House session, legislative hearings, Arroyo fundraiser
— Committee on State Administration and Regulatory Oversight holds a public hearing to consider legislation dealing with state assets, the treasury and lobbying, including a bill to establish a Massachusetts municipal lobbying policy that local governments could vote to adopt, Hearing Room A-2, 10 a.m.
— Treasurer Deborah Goldberg chairs a meeting of the Mass. School Building Authority Board, 40 Broad St. – 5th floor, Suite 500, Boston, 10 a.m.
— Massachusetts Gaming Commission‘s Racing Division holds a hearing on the application of Plainville Gaming and Redevelopment to conduct harness horse racing from April through November 2018, Plainville Council on Aging, 9 School St., Plainville, 10 a.m.
— Sens. Eric Lesser, Joe Boncore, Julian Cyr and Patrick O’Connor — members of the Senate’s Millennial Caucus — join Senate President Stan Rosenberg to unveil a report from their Millennial Engagement Initiative, Senate President’s Office, Room 332, 10:30 a.m.
— The House meets in a formal session to consider bills dealing with handicapped parking, worker safety and regional commissions on the status of women and girls and possibly other bills, House chamber, 11 a.m.
— Senate Democrats meet in a private caucus, Senate President’s office, 3rd floor, State House, 11 a.m. — Youth from across the state will share their 21 reasons to pass bills that would raise the tobacco-buying age to 21, Nurses Hall, 11 a.m.
— Mayor Mary Walsh offers remarks at Suffolk Construction’s headquarters expansion opening, 65 Allerton St., Roxbury, 11 a.m.
— Rep. Geoff Diehl, a Republican U.S. Senate candidate, holds a press conference on taxes, Elephant and Castle, 161 Devonshire St., Boston, 11 a.m.
— Gov. Charlie Baker joins Lt. Gov. Karyn Polito for a roundtable with Undersecretary of Public Safety and Security Jennifer Queally, Northwestern District Attorney David Sullivan, Greenfield Police Chief Robert Haigh Jr. and Safe Passage Director of Program Anthia Elliott to discuss the work of the Governor’s Council to Address Sexual Assault and Domestic Violence, Room 360, 1:30 p.m.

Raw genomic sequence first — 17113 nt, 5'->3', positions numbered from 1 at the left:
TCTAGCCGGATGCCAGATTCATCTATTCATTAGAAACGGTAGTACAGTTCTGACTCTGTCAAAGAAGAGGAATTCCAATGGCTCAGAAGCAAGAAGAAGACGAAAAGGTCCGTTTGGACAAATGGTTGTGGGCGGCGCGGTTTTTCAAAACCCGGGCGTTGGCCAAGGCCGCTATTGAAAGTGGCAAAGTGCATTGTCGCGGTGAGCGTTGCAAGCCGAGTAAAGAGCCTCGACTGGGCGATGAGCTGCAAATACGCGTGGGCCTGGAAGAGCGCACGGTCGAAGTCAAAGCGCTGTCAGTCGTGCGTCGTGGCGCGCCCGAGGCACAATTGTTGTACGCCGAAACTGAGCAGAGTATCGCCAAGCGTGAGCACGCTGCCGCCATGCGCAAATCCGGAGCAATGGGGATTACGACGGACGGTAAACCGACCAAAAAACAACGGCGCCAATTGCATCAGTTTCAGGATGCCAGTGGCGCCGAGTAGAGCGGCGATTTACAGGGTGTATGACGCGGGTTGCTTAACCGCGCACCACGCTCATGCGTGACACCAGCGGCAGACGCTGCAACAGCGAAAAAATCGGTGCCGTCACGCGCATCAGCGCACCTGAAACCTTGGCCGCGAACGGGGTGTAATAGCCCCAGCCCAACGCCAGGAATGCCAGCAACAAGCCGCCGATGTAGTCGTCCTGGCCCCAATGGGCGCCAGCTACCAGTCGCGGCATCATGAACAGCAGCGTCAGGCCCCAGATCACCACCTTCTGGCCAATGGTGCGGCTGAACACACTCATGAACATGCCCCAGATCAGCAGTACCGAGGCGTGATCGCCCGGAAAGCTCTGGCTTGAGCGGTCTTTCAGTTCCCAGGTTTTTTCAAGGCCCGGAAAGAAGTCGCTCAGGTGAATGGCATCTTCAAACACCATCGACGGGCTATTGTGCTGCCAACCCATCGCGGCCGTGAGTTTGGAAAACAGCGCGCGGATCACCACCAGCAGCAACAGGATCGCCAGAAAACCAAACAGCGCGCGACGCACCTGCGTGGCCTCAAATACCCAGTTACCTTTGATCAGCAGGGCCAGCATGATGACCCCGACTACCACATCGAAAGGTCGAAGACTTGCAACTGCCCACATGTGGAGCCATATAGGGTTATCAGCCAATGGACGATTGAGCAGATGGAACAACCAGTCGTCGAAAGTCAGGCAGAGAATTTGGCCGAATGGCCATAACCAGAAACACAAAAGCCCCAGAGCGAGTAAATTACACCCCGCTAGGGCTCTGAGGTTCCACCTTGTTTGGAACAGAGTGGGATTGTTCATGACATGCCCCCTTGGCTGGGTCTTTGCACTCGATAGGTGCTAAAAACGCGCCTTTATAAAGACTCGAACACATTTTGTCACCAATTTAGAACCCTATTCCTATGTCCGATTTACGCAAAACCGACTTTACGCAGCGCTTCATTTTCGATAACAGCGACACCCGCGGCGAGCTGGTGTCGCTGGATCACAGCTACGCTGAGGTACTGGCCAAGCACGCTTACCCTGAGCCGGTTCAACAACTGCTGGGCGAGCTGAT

— Joint Committee on Veterans and Federal Affairs holds a hearing on 17 veterans-related House bills, Rooms B-1 and B-2, 2 p.m.
— Lt. Gov. Polito chairs a weekly meeting of the Governor’s Council, Room 360, 2 p.m.
— Declaring victory in his feud with the Trial Court and looking for help with his legal fees, Suffolk Register of Probate Félix Arroyo is holding a fundraiser today, Merengue Restaurant, 160 Blue Hill Ave., Roxbury, 6 p.m.
— The Highlands Coalition of Lynn hosts a debate between Lynn Mayor Judith Flanagan Kennedy and mayoral challenger Sen. Tom McGee, Kipp Academy, 90 High Rock St., Lynn, 7 p.m.
— Gov. Charlie Baker and First Lady Lauren Baker attend the St. Francis House All the Way Home Gala, Fairmont Copley Plaza, Grand Ballroom, 138 St James Ave, Boston, 7:15 p.m.
Jackson gets in last punches at last mayoral debate
There seems to be a media consensus that underdog mayoral candidate Tito Jackson landed a lot of solid punches during last evening’s WGBH-hosted mayoral debate, but Mayor Marty Walsh largely stood his ground at the last of their one-on-one showdowns. Here’s coverage by the Globe’s Milton J. Valencia and Meghan Irons and by the Herald’s Dan Atkinson. WGBH’s Peter Kadzis and Adam Reilly also share their thoughts on the debate. Universal Hub’s Adam Gaffin has an excellent subject-by-subject rundown of the debate.
Of course, you can just make up your own mind about how proceedings went by watching the entire debate on WGBH’s video. And, last but not least, James Aloisi at CommonWealth laments how predictably dull mayoral contests have become over recent years.
It’s that serious: Lawrence orders sundown curfew at parks and public spaces in wake of shootings